ISU Professor Aho studies how airborne bacteria, fungi help it rain and snow
Idaho State University
POCATELLO – Most people don’t think of weather as having a biological component and aren’t aware of the role airborne bacteria and fungi have in helping create rain and snow. But Ken Aho, Idaho State University associate professor of biological sciences, studies this phenomenon.
Understanding airborne bacteria and fungi in precipitation may help scientists to better understand weather patterns, particularly precipitation levels.
Working with colleagues from the United States and Europe and funded by a National Science Foundation grant, Aho participated in a four-year study to study organisms floating in the air, some of which help form rain and ice. The researchers took samples from three locations in the United States, in Pocatello at ISU, in Baton Rouge, Louisiana at Louisiana State University and Virginia Tech in Blackford, Virginia. Some of the results of the research were recently published in the article “Spatiotemporal patterns of microbial composition and diversity in precipitation” in the journal Ecological Monographs.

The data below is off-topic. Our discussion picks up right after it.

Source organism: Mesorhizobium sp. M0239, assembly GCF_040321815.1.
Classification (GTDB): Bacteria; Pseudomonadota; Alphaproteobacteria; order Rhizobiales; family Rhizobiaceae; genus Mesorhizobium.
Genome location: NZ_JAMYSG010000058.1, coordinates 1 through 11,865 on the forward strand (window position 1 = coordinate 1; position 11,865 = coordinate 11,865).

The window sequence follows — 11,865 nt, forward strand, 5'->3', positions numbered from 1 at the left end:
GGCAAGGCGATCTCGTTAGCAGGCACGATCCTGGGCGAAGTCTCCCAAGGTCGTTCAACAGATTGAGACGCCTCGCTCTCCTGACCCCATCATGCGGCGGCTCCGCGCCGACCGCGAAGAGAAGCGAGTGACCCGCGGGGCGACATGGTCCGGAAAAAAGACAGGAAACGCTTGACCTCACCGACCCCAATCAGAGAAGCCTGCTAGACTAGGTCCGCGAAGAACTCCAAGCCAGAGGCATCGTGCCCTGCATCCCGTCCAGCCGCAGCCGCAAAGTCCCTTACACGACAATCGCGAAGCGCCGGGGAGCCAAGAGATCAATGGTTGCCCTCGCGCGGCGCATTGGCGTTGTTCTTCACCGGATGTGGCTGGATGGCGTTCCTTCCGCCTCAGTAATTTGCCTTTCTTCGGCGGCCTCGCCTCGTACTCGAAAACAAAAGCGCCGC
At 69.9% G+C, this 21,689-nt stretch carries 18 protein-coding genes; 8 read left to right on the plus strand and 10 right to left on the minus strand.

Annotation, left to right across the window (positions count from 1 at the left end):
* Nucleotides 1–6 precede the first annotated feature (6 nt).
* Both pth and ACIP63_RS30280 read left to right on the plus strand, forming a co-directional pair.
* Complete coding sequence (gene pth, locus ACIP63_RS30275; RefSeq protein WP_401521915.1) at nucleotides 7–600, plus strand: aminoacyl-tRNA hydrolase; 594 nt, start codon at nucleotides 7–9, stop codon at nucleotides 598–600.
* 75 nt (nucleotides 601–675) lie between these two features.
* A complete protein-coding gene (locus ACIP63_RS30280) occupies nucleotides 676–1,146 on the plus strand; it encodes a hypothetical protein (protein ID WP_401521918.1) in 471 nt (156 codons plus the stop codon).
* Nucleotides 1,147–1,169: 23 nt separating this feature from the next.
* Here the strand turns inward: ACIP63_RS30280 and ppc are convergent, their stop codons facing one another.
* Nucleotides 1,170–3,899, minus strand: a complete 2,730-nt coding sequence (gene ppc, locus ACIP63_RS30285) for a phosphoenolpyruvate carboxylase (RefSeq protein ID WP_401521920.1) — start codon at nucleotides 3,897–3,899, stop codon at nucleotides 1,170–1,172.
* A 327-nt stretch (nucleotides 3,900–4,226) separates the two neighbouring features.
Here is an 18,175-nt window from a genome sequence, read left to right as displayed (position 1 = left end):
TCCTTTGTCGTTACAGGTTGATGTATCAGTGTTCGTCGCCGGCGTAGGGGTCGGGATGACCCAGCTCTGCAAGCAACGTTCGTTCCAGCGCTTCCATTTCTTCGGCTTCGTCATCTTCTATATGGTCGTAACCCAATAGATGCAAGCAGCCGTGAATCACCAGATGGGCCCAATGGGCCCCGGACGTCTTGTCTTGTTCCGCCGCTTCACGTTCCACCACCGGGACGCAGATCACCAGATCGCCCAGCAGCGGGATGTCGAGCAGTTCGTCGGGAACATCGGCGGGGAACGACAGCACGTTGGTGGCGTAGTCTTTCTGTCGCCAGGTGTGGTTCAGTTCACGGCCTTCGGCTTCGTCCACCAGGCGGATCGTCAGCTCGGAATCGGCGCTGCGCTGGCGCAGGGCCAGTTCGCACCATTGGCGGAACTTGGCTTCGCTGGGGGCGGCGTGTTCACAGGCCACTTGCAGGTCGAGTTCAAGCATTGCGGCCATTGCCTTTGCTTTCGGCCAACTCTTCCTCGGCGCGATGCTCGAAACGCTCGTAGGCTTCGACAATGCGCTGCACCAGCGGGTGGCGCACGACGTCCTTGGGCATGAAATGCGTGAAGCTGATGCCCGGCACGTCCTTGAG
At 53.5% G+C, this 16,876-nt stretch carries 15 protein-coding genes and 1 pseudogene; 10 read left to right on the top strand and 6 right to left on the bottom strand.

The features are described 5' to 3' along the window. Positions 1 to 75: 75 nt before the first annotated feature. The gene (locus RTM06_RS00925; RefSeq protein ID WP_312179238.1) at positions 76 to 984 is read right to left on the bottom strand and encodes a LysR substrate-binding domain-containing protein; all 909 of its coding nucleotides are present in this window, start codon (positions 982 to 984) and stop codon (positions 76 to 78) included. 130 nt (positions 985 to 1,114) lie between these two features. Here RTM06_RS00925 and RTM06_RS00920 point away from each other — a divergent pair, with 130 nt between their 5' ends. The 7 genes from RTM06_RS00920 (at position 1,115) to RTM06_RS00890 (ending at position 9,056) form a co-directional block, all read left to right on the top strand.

Read the original article in Ecological Monographs here: https://esajournals.onlinelibrary.wiley.com/doi/10.1002/ecm.1394